|Also Known As: GTO|
|Format: 43 Episodes|
|Allegiance: Studio Pierrot|
|Director: Abe Noriyuki|
|Intelligence Agency Report by: Djudge|
|Enter Onizuka Eikichi: a twenty-two year old third-rate college graduate, karate team captain, notorious former motorcycle gang member, and a man on a quest to become Japan’s greatest teacher! Even though Onizuka first sees teaching as just another opportunity to pick up young girls, he later comes to exhibit the makings of a great mentor. Now, in order to put his money where his mouth is, Onizuka is given authority over the toughest class of delinquents in the prestigious, yet troubled, Seirin Academy. Can GTO rise to the occasion and reform his troublesome class?|
|Field Agent Report by: Erigion|
High expectations were placed upon the GTO anime series since it followed the extremely popular manga and one of the most watched live action shows in Japan. For the most part it reached those expectations. However, as with most things that have high expectations placed upon them, it ultimately fell short of them. The anime did what the manga did so well: it blended comedy and drama almost perfectly. Combine that with well developed characters and above average writing and it’s easy to see why people love GTO so much. However, an abrupt ending and average production values hold back what would have been a great series.
The best part of the series is easily the characters and their interactions. Onizuka’s personality easily lends itself to slapstick comedy and hilarious conversations with his students, other teachers, and friends. But while his simple and direct personality creates comedy, it also allows him to easily confront and solve the problems other people are having. Of course Onizuka does so without regard to customs, regulations, or even laws, which creates more hilarious situations. But a teacher is nothing without students, and boy does Onizuka have students, ranging from a genius with an IQ of 200 to a boy who gets beat up by girls. Each of them has a different personality and back story with no overlap, and each requiring a different extracurricular lesson from Onizuka.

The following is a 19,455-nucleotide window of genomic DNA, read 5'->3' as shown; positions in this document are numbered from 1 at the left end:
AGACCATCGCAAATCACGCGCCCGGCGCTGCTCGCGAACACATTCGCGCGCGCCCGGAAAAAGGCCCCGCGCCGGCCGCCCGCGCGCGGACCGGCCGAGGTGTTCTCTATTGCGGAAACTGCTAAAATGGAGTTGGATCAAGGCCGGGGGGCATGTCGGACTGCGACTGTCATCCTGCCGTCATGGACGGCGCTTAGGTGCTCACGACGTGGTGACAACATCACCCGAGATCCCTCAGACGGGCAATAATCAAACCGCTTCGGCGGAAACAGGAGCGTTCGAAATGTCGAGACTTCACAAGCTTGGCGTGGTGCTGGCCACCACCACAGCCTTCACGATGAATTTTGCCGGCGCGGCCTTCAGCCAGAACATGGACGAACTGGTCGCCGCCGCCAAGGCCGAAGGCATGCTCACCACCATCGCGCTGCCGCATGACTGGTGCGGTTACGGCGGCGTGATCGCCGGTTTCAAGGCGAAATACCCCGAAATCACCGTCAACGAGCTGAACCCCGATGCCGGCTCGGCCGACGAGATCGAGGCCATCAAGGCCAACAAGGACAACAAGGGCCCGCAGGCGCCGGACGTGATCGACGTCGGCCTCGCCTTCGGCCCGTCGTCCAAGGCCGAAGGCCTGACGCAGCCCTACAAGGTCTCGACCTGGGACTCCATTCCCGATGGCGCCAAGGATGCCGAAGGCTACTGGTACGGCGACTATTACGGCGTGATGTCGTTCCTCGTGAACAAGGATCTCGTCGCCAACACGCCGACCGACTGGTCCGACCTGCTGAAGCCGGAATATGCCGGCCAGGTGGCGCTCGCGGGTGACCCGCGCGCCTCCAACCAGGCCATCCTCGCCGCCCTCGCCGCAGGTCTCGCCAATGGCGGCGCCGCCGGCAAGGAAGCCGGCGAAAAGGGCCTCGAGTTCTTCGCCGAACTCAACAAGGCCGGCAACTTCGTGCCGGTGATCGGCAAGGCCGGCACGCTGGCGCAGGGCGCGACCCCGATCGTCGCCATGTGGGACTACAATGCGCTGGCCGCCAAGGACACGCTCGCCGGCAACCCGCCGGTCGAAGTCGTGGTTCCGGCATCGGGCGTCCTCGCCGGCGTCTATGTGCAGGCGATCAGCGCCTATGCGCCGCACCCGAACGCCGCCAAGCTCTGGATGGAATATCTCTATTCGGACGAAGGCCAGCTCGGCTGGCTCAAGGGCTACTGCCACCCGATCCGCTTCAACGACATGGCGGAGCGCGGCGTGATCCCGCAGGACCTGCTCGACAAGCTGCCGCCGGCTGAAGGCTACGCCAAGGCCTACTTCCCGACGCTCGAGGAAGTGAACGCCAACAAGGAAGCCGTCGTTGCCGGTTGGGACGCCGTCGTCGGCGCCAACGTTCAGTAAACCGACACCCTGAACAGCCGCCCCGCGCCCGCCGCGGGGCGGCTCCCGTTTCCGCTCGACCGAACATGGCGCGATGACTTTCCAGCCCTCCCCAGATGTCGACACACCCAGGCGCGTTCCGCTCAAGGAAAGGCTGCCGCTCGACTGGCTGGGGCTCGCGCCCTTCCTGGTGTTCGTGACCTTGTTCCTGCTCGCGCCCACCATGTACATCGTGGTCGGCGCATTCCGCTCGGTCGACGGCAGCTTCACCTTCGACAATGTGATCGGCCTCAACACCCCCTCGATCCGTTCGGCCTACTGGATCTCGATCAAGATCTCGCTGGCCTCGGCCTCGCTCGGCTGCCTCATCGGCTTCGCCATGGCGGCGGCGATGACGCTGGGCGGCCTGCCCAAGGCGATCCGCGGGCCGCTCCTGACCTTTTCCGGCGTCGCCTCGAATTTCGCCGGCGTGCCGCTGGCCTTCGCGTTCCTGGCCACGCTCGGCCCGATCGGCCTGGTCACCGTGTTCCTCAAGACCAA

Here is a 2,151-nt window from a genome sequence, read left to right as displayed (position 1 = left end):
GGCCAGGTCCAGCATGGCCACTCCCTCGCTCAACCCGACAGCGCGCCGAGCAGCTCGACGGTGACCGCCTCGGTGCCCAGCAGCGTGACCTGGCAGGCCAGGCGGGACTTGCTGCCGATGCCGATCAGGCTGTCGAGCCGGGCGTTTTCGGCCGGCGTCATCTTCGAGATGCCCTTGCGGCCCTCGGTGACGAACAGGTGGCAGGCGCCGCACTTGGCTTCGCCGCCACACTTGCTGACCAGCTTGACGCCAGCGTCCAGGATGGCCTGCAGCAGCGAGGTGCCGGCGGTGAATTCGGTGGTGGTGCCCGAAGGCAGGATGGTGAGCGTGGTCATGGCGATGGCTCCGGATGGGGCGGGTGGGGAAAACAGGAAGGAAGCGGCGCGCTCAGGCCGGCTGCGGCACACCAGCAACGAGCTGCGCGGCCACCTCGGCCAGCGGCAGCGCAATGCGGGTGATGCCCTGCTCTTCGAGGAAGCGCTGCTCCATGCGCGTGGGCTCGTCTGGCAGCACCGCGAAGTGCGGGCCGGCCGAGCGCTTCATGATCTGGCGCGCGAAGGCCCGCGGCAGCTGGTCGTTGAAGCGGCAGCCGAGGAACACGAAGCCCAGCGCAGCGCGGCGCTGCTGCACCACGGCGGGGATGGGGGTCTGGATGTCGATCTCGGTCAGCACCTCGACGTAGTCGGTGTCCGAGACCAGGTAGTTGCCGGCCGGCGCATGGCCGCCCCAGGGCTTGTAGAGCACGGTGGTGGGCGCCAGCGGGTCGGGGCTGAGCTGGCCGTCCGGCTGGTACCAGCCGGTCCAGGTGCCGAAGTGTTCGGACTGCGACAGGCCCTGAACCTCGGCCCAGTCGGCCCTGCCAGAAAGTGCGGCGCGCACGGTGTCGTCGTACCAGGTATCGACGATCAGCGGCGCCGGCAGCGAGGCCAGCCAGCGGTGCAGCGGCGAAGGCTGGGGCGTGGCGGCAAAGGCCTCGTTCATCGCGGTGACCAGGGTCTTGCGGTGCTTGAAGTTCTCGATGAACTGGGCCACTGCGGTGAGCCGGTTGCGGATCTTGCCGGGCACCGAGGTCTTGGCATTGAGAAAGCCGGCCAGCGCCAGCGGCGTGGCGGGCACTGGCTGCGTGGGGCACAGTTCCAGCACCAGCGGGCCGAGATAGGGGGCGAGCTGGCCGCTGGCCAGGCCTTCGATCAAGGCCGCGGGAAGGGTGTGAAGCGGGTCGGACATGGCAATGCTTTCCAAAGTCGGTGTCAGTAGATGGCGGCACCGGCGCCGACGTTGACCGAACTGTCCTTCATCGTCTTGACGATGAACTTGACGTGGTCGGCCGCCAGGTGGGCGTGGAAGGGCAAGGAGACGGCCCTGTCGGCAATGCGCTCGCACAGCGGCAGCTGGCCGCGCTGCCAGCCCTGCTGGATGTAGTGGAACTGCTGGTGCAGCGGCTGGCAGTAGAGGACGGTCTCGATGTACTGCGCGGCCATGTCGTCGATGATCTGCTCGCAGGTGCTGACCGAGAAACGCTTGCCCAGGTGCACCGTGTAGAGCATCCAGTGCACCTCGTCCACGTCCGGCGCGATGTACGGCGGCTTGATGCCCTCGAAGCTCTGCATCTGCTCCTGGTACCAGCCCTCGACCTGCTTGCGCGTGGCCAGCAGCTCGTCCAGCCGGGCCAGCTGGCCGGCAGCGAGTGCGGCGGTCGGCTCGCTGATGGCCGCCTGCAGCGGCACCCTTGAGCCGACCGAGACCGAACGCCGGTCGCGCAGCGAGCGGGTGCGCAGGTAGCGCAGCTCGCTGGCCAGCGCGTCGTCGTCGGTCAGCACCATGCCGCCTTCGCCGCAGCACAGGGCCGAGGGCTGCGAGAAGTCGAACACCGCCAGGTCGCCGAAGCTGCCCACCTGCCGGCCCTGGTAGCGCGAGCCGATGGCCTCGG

For a show based so heavily on drama and comedy, good voice acting is an absolute must. Thankfully, GTO has great voice acting. Sadly, the voice acting is pretty much the only technical aspect that stands out in GTO. Most of the soundtrack is bland, however one song I must mention is the second ending “Shizuku” by Okuda Miwako which truly shines. The other major technical aspect, animation, also comes up short. Aside from my usual gripes about lip synching, there were too many stills and reused frames.
But what hurts GTO the most is its rushed ending. The entire ending is squeezed into two episodes with no build up towards the climax, nor any cooling off period. After spending 40 episodes getting to know the characters I felt cheated that they were leaving so quickly. Of course a rushed ending automatically brings other problems with it: loose ends are never tied up, side stories are never finished, and it just feels like the series is incomplete.
That being said, Great Teacher Onizuka is an above average series with a good mix of comedy and drama. Onizuka is a refreshing character in a genre filled with generic cookie cutters, his antics will amuse you, and his lessons might even teach you something. He truly is a Great Teacher.